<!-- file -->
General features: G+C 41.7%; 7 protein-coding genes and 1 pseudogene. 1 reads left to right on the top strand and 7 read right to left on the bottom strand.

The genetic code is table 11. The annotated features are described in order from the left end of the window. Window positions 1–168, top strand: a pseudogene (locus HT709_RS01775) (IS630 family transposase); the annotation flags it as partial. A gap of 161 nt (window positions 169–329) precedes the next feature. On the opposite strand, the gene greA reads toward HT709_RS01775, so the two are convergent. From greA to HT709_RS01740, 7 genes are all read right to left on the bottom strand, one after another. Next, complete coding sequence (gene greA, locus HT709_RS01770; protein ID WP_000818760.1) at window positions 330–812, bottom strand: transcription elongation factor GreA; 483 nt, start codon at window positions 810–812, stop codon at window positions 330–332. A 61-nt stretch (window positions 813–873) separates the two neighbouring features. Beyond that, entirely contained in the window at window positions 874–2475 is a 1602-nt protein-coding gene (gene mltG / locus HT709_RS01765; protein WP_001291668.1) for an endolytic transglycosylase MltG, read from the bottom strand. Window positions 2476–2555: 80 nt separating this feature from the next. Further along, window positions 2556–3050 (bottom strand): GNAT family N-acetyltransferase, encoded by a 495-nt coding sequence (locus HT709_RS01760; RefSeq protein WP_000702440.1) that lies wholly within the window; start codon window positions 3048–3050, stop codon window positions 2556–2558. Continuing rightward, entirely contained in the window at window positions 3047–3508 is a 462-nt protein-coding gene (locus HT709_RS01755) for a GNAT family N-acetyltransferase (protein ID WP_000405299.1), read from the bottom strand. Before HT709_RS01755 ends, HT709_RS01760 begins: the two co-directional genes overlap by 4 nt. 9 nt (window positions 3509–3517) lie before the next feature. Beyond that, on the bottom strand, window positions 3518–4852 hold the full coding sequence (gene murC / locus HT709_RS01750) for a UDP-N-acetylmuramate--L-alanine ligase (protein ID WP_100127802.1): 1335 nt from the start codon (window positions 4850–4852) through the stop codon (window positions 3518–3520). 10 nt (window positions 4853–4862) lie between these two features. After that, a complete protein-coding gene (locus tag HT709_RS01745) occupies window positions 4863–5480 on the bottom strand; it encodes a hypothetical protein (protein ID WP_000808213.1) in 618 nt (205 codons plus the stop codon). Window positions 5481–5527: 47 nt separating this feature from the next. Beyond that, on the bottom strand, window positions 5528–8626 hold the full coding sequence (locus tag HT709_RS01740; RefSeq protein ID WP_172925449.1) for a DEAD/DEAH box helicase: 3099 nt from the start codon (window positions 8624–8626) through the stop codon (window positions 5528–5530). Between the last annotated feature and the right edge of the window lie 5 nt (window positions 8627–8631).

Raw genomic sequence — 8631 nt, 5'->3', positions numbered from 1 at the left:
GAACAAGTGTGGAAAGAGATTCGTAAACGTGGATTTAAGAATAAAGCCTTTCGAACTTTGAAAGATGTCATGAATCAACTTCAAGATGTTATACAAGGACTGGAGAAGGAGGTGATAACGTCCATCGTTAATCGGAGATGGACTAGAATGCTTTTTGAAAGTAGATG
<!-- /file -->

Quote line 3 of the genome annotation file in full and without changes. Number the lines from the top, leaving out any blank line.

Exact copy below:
Raw genomic sequence — 8631 nt, 5'->3', positions numbered from 1 at the left: